Most of the information on the New Document window is self explanatory, for example, altering the page size here will give your document a larger/smaller page. However, it was interesting to learn that ‘Guttering’ is the space given between two columns (most often 4.233mm, representative of a 12pt space), and that not unlike Illustrator, ‘Bleed’ could be added to a document to give the printers (usually) a 3mm margin for error, ‘Slug’ can also be added to a document to give the author space to write notes of reference to the printer (e.g. if something out of the ordinary needs to be kept in mind for a certain page).
The screenshot above is a clear indication of a standard document, and InDesign showing the user guides; black represents page size, purple represents the page margins, red represents the Bleed of the page, and finally the blue guides represent where the Slug of the document is situated.
Our first task was to add a ‘Modular Grid’ (when the columns and rows layout to 1:1) to our document of 3 rows by 3 columns, with a Guttering of 4.233mm (or 12pt). Fitting the guides to the Margins instead of the Page helps to divide the space that we are going to be working in – rather than the page itself.
We were introduced next to the Rectangle Frame tool, a tool used for inserting media into an InDesign document; it was easy to create these frames in line with our documents, because of the Modular Grid that we had previously created. I inserted a picture into one of these frames (CMD+D), an illustration of mine – ‘I Like Birds’; by playing around with the yellow handles on the edge of the frame, it was very straight forward getting nice, rounded edges to the picture. Also, InDesign seems to auto-crop the photo that you insert into the frame, leaving you with two options – moving the image around inside the crop to decide on which part of the photo you want to show, or fitting the photo to the size of the frame with another of InDesign’s tools.
Next for us to have a play around with was the Type Tool; this is very similar to that of InDesign’s sister design software: Photoshop and Illustrator. There are two ways to using the Type Tool, click for freestyle typing or click and drag to create a textbox with boundaries. Unlike Photoshop and Illustrator however, there was option here to ‘Overflow’ into other textboxes; by selecting the first textbox and the one following, InDesign enables you to fill up one textbox and then overflow into another somewhere else on the page. Also, I’m pretty sure that there is no cap on the amount of textboxes linked, so this technique can be used several times across a document/page. To have a play around with this we used the ‘Fill with Placeholder Text’ command in the Type menu, this simply fills up the selected textbox and all overflows with standard, Latin copy.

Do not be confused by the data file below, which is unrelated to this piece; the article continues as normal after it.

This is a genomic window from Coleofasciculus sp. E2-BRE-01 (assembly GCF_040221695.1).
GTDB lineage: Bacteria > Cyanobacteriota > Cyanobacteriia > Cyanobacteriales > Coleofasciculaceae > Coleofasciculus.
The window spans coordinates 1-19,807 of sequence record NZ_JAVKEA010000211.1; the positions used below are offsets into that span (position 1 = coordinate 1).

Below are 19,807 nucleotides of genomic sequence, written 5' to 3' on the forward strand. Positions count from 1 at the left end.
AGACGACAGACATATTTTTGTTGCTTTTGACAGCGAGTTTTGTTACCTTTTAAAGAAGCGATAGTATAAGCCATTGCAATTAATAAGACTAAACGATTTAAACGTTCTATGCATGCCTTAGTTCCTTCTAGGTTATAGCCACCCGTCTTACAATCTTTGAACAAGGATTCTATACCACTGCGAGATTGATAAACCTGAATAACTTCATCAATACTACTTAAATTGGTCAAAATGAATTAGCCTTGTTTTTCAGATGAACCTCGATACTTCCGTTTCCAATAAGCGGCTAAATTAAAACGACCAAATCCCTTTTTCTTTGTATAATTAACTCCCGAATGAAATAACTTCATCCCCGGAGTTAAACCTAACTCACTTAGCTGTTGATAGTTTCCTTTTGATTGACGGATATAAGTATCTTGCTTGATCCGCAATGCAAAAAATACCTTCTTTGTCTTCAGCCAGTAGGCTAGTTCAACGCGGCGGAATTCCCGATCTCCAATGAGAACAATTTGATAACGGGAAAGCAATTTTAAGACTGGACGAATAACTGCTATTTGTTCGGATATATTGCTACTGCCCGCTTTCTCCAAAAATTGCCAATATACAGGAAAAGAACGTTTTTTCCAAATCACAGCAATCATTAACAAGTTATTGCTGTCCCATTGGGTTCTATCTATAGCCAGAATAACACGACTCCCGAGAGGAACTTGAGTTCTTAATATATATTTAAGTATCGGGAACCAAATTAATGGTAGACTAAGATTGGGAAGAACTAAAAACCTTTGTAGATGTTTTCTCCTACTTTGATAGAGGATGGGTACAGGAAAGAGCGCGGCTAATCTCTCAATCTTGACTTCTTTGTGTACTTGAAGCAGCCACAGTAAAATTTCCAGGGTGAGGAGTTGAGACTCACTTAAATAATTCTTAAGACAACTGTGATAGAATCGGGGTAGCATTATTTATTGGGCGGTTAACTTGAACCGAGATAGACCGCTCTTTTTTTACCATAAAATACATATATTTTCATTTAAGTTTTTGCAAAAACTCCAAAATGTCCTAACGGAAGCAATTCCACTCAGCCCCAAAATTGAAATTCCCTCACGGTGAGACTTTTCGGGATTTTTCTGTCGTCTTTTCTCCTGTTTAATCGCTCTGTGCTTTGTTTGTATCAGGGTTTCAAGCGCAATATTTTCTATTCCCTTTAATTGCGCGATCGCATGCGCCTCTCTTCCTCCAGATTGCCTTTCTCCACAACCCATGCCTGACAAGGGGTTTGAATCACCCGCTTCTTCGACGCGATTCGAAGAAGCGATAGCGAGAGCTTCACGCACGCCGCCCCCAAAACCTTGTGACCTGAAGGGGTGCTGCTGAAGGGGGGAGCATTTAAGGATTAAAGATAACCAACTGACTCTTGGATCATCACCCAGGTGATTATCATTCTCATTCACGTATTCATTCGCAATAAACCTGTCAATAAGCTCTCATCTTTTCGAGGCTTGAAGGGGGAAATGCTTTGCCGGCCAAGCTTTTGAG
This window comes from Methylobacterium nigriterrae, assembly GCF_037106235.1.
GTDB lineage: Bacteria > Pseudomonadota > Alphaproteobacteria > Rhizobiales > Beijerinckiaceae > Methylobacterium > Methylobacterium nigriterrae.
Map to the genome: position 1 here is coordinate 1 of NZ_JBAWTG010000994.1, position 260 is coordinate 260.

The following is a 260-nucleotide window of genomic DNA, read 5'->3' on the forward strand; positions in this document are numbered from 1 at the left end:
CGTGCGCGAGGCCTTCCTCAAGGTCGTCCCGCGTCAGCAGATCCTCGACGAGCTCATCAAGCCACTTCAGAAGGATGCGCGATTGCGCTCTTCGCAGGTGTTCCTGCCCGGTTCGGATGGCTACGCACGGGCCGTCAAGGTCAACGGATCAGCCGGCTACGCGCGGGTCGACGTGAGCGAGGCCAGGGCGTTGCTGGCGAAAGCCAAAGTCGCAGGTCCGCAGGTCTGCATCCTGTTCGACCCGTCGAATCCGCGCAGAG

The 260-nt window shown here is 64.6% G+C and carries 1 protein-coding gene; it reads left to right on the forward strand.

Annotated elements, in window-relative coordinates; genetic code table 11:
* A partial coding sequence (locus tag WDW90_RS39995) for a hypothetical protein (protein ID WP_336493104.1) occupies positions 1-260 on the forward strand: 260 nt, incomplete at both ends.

To finish up, we were all told about the importance of a Master Page – a page within a document that holds the key to all other pages. Anything done on the Master Page is set out as a template for every other page (for example placing a blue rectangle on the Master Page places that rectangle on any page that the user tries to create after doing so, this can only be altered/removed by editing the Master Page once more). I feel that I learned a lot through doing this tutorial, and it was of great benefit to me. Having never used InDesign before, it was nice to try and get to grips with this piece of software that is so critical for a designer to master. I’m sure that I’ll pick it up quickly in the coming weeks when we dive into it some more. Thanks Neil!